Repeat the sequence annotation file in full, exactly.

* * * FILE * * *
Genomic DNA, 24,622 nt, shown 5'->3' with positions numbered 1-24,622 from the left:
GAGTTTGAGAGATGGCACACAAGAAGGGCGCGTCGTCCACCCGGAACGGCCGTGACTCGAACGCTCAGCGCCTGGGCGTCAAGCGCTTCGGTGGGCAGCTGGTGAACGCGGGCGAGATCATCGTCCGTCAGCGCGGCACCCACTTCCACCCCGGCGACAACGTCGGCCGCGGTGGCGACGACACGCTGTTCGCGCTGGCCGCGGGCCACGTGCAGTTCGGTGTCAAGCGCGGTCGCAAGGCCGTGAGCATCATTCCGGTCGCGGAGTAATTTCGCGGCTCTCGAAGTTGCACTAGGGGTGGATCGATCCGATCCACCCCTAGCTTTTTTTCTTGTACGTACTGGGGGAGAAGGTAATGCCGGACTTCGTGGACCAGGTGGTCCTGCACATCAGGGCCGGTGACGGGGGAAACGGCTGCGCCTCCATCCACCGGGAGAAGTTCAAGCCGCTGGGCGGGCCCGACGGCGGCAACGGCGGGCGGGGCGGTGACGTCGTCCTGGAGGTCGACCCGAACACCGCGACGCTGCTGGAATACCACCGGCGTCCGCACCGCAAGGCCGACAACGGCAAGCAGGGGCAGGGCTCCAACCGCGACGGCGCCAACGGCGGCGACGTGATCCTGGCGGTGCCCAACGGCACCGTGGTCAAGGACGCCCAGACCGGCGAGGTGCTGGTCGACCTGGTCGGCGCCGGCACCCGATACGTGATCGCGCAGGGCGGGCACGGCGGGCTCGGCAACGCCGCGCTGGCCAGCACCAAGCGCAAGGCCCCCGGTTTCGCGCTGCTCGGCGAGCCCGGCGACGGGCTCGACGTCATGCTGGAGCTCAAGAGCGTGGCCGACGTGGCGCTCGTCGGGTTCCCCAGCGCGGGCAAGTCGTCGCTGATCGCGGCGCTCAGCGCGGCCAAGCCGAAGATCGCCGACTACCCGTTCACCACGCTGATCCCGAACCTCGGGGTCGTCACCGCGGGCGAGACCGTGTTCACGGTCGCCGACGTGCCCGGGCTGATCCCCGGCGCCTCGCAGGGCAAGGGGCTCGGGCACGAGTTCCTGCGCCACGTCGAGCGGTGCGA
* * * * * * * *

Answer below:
Genomic DNA, 24,622 nt, shown 5'->3' with positions numbered 1-24,622 from the left:
GAGTTTGAGAGATGGCACACAAGAAGGGCGCGTCGTCCACCCGGAACGGCCGTGACTCGAACGCTCAGCGCCTGGGCGTCAAGCGCTTCGGTGGGCAGCTGGTGAACGCGGGCGAGATCATCGTCCGTCAGCGCGGCACCCACTTCCACCCCGGCGACAACGTCGGCCGCGGTGGCGACGACACGCTGTTCGCGCTGGCCGCGGGCCACGTGCAGTTCGGTGTCAAGCGCGGTCGCAAGGCCGTGAGCATCATTCCGGTCGCGGAGTAATTTCGCGGCTCTCGAAGTTGCACTAGGGGTGGATCGATCCGATCCACCCCTAGCTTTTTTTCTTGTACGTACTGGGGGAGAAGGTAATGCCGGACTTCGTGGACCAGGTGGTCCTGCACATCAGGGCCGGTGACGGGGGAAACGGCTGCGCCTCCATCCACCGGGAGAAGTTCAAGCCGCTGGGCGGGCCCGACGGCGGCAACGGCGGGCGGGGCGGTGACGTCGTCCTGGAGGTCGACCCGAACACCGCGACGCTGCTGGAATACCACCGGCGTCCGCACCGCAAGGCCGACAACGGCAAGCAGGGGCAGGGCTCCAACCGCGACGGCGCCAACGGCGGCGACGTGATCCTGGCGGTGCCCAACGGCACCGTGGTCAAGGACGCCCAGACCGGCGAGGTGCTGGTCGACCTGGTCGGCGCCGGCACCCGATACGTGATCGCGCAGGGCGGGCACGGCGGGCTCGGCAACGCCGCGCTGGCCAGCACCAAGCGCAAGGCCCCCGGTTTCGCGCTGCTCGGCGAGCCCGGCGACGGGCTCGACGTCATGCTGGAGCTCAAGAGCGTGGCCGACGTGGCGCTCGTCGGGTTCCCCAGCGCGGGCAAGTCGTCGCTGATCGCGGCGCTCAGCGCGGCCAAGCCGAAGATCGCCGACTACCCGTTCACCACGCTGATCCCGAACCTCGGGGTCGTCACCGCGGGCGAGACCGTGTTCACGGTCGCCGACGTGCCCGGGCTGATCCCCGGCGCCTCGCAGGGCAAGGGGCTCGGGCACGAGTTCCTGCGCCACGTCGAGCGGTGCGA